Nihil sub sole novum, we may think the idea of personalized education is new, although defenders of the idea such as Zuckerberg and Gates often refer to a study by Benjamin Bloom from decades ago. But in a new paper published in Nature David Dockterman argues that the idea is even much older than that. But if that’s the case, why didn’t it catch on and even more important: why would it now?
The article pleas for a new kind of pedagogy – and of course that got me triggered – but than seems to fall in many mistakes other people thinking about reform in education have done before by not being critical enough towards both the need for personalization and possible consequences. Biesta describes three tasks of education: the personal development, qualification and socialization. The author does mention something similar by stating
It isn’t enough to scale an instructional system around a single aspect of learner need, like content competence or social acceptance. A robust personalized learning model must respond to whatever needs matter for each individual learner.
But the starting point is the individual. This hides a world view. Nothing wrong with that, but when discussing this one needs to know and acknowledge this. It might also explain in part why some reforms have been failing over and over again…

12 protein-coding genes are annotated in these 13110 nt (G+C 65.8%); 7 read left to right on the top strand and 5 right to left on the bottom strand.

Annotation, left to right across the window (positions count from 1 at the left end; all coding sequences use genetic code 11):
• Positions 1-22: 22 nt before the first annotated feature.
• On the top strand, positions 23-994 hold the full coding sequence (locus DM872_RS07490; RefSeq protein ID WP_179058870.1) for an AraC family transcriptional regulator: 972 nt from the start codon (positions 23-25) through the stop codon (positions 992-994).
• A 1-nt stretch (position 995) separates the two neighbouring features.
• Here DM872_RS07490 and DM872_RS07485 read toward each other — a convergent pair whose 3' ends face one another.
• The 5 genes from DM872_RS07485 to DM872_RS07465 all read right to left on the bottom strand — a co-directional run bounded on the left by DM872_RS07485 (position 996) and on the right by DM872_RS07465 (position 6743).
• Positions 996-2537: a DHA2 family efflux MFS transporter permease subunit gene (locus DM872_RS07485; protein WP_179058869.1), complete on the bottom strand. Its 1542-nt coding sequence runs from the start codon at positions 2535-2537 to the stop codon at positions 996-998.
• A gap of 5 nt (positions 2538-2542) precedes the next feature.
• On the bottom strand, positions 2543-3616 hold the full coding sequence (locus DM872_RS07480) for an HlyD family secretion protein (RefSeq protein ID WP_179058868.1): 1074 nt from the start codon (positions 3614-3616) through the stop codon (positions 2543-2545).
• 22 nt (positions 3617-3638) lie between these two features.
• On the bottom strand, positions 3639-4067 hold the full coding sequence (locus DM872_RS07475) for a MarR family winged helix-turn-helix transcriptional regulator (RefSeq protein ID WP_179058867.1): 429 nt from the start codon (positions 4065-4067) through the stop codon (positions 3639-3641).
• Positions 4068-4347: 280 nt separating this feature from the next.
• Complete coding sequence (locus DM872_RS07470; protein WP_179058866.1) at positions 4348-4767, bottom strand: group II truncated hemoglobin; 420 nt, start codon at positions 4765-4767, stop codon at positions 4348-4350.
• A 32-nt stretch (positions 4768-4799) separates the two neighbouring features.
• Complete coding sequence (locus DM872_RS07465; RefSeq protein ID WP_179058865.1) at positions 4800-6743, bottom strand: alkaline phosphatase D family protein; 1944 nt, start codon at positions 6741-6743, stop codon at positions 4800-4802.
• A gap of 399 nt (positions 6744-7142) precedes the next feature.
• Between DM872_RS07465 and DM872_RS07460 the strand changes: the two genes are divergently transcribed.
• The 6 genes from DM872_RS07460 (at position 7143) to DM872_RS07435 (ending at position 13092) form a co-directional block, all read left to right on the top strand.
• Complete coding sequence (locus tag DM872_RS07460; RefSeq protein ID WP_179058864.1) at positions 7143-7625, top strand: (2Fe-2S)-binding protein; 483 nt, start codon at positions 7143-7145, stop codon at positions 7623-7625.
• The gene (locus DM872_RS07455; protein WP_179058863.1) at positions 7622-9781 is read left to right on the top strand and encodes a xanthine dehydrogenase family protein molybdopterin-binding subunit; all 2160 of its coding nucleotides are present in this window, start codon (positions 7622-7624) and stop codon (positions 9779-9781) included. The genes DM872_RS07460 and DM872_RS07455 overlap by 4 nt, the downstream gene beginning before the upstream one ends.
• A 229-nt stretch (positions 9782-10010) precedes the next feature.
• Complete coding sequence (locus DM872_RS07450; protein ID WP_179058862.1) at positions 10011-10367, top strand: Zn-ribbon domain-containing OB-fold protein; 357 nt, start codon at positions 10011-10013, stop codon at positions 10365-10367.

Abstract of the paper:
Current initiatives to personalize learning in schools, while seen as a contemporary reform, actually continue a 200+ year struggle to provide scalable, mass, public education that also addresses the variable needs of individual learners. Indeed, some of the rhetoric and approaches reformers are touting today sound very familiar in this historical context. What, if anything, is different this time? In this paper I provide a brief overview of historical efforts to create a scaled system of education for all children that also acknowledged individual learner variability. Through this overview I seek patterns and insights to inform and guide contemporary efforts in personalized learning.